The team leader will be interested in what you can bring to the job and to his team, in terms of your skills, attitudes and personality.


Each member of your group is going to play each of these roles in turn:

  • department manager (interviewer)
  • team leader (interviewer)
  • applicant for the job (interviewed)
  • encourager/timekeeper.


Initial research

Time for this activity: 7 or 12 minutes.


Your group will prepare together for the interviews. Only after you have explored your chosen company and learned what it's looking for in its recruits, will you be separated into interviewers and interviewed. This keeps you working as a group for longer.


Go to the information sheet and the webpage on your chosen company. Study them, follow the links, watch any company videos there, and start thinking about what you’re going to ask the applicant you are about to interview.


Imagine yourself working in that company and try to feel what it’s like. Make it seem as real as possible to yourself. What kind of people are in your team or department already? What kind of person would they want to join them?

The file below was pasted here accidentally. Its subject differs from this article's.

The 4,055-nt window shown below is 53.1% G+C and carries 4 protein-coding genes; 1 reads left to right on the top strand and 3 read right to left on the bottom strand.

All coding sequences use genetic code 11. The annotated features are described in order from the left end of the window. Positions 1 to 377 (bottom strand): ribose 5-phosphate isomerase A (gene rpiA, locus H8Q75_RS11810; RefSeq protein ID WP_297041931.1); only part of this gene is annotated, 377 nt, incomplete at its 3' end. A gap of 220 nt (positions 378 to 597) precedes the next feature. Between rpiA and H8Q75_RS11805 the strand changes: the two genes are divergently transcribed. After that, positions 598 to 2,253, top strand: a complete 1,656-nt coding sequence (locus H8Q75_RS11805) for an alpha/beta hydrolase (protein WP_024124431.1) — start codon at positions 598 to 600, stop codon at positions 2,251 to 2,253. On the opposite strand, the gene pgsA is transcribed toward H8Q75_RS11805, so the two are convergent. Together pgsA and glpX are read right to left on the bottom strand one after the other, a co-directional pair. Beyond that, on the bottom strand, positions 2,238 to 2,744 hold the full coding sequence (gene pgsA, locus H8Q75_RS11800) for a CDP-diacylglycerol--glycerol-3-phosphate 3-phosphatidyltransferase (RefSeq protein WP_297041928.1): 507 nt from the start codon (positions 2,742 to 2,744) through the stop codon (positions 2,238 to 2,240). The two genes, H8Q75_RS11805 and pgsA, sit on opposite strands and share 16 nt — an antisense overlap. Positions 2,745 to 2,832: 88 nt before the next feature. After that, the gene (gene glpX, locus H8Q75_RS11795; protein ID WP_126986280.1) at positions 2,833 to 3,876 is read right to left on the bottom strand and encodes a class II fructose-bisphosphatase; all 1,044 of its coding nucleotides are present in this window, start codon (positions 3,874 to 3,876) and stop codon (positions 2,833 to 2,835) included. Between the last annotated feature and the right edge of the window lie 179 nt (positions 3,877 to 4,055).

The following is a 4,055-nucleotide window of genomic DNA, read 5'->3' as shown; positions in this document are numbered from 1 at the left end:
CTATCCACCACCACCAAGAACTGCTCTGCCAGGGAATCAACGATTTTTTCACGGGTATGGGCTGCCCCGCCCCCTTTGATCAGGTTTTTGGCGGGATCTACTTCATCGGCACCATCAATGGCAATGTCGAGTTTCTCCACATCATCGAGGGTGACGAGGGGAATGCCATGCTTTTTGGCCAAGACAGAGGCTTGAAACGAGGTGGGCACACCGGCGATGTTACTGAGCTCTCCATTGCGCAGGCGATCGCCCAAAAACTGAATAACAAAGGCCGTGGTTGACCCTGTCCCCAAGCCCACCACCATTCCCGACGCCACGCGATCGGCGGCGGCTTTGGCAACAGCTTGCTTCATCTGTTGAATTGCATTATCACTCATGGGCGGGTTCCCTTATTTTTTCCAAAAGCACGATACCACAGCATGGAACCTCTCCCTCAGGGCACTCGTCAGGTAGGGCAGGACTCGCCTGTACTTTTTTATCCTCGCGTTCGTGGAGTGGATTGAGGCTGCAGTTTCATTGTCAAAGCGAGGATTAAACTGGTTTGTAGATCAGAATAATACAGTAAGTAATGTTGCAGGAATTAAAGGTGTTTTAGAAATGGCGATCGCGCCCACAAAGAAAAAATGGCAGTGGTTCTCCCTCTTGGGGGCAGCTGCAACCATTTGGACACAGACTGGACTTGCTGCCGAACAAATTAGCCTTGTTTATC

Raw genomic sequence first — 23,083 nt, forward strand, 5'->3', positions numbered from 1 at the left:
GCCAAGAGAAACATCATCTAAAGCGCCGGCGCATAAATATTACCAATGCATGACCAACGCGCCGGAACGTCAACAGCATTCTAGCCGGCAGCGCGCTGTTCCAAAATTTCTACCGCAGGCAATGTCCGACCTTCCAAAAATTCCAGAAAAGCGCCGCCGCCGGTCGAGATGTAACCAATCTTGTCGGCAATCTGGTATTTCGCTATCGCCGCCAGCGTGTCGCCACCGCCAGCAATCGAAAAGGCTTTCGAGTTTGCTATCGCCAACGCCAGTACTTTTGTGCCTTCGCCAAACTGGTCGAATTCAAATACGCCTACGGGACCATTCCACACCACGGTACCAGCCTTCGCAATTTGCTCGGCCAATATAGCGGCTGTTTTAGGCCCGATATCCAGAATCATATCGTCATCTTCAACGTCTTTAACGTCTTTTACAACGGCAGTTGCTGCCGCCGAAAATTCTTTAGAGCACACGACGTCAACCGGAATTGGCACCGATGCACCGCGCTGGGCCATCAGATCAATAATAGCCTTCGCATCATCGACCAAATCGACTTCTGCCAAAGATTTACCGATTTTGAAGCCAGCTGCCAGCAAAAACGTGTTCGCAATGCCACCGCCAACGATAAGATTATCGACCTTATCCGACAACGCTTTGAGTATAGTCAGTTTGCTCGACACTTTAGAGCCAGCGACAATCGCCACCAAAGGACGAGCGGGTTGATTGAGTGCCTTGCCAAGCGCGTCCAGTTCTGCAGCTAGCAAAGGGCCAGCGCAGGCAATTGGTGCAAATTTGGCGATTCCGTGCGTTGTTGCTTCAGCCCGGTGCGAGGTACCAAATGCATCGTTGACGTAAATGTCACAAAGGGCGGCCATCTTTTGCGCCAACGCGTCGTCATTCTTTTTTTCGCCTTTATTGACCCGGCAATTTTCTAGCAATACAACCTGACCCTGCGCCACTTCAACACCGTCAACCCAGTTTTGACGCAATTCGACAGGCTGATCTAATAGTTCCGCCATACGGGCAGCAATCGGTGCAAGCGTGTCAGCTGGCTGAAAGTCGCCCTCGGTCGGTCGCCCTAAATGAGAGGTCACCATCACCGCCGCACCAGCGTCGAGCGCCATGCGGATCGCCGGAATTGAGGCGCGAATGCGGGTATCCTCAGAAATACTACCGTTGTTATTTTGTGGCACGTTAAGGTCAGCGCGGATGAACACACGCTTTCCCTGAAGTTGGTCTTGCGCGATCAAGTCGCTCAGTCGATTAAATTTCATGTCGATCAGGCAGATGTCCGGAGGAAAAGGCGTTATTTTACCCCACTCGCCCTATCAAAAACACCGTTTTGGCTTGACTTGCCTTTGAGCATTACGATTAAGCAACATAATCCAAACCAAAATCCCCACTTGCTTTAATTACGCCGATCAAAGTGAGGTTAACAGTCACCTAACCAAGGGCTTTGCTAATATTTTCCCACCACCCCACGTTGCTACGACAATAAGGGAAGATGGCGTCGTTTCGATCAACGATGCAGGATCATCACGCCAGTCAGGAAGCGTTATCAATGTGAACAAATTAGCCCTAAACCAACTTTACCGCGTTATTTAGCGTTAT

Now take a look at the webpage on jobs in manufacturing, and start thinking about what kind of job you will apply for in your chosen company. Remember that you are looking 3-7 years into the future, when you are about to leave school, college, university or another job at which you've been working for a few years.


Each member of your group should now write down the job for which he/she will be applying on a large sheet of paper. At the same time they should tell the other members of the group what the job is and, briefly, what people who have that job actually do.


Interview questions

Time for this activity: 0 or 7 minutes.


In the single period lesson each interviewer will choose two questions from the list provided. So you should skip this part and go straight to the interview.


In the double period lesson, you’re going to use a simple cooperative learning structure called roundtable to produce a set of interview questions. Each person should think of a question, say it aloud, then write it down on the piece of paper that has the jobs your group members are applying for already written on it. Your teacher will tell you which group member should start.